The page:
For me the real test of any toy begins with the magical moment you open the box for the first time. If I get that “Christmas morning” feeling, we’re off to a good start.
Lego hits the spot every now and then, because there’s nothing sweeter in the world than the magical rattle of plastic bricks. But I hold back a little.
With educational toys this is a tall order though. They’re a bit like vegetables, in that it’s possible for them to be delicious, but the fact that they’re good for us raises doubts (or maybe it’s just my self-destructive personality talking).
Opening my goodie box from Technology Will Save Us (TWSU), however, I found that familiar feeling of joy, mixed with a small measure that I was no longer a kid. Since this technically counts as work no matter what, I settled on happily playing around with the pretty shiny stuff.
TWSU kits are beautiful. Each is based on a theme or project, and comes with all the hardware you need to make it something fun while learning about technology (and a bunch of other things).
My DIY gamer kit included all the components for me to put together a handheld game console, powered by the Arduino Uno that came with it. Once you have the hardware setup, you can go online and peruse the step-by-step manuals and videos to code your own game. You are also encouraged to tap into the wider Arduino open source community and invent your own projects.
In my other little box of delights was a “Thirsty Plant Kit” where you build a solar-powered plaster of paris moisture sensor. I love the fact that it provides all kinds of outlets for teaching kids about biology, and even making them understand more about what they need in order to survive and thrive. Encourages caring for nature and living things. I didn’t go over how to turn it into a water bomb like the kit’s instructions, but I loved the option.
Technology Will Save Us co-founder and CEO Bethany Coby told me that her kit was designed to encourage active play and adventure with technology as well as learning. They should be a fun option for summer vacations, not something that poses as chores or extra studying.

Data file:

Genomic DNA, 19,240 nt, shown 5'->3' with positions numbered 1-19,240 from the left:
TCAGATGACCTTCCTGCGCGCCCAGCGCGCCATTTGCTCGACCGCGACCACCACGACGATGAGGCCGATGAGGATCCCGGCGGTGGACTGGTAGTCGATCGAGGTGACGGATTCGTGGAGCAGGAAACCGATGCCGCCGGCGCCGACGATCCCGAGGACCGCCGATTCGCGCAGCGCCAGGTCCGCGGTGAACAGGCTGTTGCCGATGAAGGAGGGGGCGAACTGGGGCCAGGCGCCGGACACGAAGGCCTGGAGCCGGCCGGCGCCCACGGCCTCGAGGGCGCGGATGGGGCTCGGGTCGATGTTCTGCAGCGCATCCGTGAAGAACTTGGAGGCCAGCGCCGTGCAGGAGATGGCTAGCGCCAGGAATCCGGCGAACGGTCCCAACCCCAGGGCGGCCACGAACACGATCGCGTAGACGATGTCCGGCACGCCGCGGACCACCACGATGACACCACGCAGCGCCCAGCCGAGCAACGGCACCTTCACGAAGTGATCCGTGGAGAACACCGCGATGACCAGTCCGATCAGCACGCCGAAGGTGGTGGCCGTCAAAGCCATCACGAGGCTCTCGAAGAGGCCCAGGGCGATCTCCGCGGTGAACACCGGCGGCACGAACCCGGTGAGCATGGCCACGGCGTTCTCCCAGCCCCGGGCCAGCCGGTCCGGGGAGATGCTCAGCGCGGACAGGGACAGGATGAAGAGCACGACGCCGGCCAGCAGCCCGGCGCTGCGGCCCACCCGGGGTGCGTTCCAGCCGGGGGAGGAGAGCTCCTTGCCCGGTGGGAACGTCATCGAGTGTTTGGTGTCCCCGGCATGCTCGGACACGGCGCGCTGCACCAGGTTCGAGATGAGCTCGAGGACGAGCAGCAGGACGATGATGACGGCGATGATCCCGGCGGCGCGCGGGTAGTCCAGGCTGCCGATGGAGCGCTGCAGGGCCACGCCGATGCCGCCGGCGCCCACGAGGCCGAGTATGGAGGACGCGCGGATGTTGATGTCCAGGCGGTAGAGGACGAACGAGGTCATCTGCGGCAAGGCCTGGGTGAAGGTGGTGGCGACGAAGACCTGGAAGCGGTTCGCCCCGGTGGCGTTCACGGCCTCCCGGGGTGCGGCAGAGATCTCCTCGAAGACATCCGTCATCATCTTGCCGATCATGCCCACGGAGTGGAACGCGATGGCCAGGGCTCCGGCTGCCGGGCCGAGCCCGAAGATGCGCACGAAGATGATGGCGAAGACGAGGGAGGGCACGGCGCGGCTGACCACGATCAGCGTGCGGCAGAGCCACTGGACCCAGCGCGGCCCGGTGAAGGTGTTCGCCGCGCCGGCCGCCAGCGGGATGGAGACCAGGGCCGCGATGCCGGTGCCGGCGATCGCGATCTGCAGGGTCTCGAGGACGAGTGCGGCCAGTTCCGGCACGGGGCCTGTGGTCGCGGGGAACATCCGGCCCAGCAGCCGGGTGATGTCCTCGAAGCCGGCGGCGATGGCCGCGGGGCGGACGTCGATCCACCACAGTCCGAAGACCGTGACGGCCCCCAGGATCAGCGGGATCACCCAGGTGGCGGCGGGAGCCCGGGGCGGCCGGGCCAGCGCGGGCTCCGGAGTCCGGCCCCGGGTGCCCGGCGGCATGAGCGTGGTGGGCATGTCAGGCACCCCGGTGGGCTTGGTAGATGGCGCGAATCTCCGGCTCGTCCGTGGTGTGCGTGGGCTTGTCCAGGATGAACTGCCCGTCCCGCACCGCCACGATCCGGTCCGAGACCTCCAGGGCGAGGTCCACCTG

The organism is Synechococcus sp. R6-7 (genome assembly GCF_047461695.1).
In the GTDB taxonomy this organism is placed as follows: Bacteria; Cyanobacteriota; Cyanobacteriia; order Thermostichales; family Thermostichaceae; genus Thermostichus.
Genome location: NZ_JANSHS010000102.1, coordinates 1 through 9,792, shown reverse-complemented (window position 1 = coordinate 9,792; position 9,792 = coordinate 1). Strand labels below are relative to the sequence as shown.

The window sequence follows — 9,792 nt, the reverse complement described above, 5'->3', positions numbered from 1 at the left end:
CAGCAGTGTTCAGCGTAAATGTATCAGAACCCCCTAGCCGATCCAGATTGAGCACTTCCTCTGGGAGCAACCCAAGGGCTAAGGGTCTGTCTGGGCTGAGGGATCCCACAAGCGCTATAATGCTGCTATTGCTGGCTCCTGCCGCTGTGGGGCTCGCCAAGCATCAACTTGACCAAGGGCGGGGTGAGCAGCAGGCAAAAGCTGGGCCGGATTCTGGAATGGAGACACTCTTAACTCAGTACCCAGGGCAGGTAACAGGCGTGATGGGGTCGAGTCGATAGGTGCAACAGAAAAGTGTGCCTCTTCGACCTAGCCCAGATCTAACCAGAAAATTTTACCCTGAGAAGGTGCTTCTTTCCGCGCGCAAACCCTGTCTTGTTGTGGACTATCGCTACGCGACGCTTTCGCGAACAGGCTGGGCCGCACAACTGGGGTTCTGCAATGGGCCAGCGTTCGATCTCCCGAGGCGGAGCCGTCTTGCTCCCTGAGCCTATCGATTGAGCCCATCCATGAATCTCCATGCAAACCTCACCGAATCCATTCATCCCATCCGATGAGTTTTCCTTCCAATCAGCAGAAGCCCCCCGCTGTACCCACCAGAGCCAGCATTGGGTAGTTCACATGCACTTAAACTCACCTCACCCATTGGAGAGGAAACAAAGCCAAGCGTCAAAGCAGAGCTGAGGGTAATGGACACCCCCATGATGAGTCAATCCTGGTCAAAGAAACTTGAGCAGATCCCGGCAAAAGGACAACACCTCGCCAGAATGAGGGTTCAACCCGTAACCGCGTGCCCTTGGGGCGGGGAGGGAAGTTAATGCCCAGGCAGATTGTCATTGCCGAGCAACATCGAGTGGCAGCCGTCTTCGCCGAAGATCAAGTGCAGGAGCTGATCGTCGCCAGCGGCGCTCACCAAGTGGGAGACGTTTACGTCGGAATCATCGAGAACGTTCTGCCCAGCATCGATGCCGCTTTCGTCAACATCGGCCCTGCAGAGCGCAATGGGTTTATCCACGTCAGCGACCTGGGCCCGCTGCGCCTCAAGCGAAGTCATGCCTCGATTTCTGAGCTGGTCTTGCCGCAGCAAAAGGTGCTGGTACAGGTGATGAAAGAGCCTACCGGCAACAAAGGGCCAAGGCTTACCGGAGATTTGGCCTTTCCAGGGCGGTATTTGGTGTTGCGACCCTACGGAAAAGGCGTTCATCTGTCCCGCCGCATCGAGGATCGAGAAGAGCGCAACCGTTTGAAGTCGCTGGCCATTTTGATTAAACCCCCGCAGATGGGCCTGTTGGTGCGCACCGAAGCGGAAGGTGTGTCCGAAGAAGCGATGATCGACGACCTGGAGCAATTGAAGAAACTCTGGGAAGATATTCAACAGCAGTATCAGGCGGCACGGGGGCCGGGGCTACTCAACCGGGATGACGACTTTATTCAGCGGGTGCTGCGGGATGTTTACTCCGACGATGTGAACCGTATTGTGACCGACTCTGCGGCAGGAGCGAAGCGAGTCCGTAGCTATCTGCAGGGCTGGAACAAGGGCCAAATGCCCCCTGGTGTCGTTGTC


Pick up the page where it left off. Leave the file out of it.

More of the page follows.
Earlier this year TWSU launched a crowdfunding campaign for its first wearable, the Mover Kit, and reached 90% of its Kickstarter goal in the first 48 hours. Since then he has raised a total of over $129,000 from 1800 supporters in 60 countries. They have also garnered retail partnerships to market the kits in various regions and have been selected as one of the “Toy to Watch” in 2016 by Forbes.
For a self-confessed technophile, and someone who has worked with more than my fair share of startups, what stands out about these kits is the elegance with which they combine principles like agile development and user-centricity. apply.
These approaches – which require constant testing and iteration – are at the heart of product development when it comes to apps and software, but here you can find them in everything from the eye-catching color scheme of boxes to the careful layout and presentation of components. I see.
Everything is carefully labeled, with clear and prominent instructions that even an adult doesn’t manage to patronize. These are all things that make the user experience flow so smoothly, whether you’re a kid or a little older—but still—into their prime.
So if you’re starting to run out of ideas on what to do to keep kids entertained during the summer holidays, technology can actually come to the rescue in more ways than one.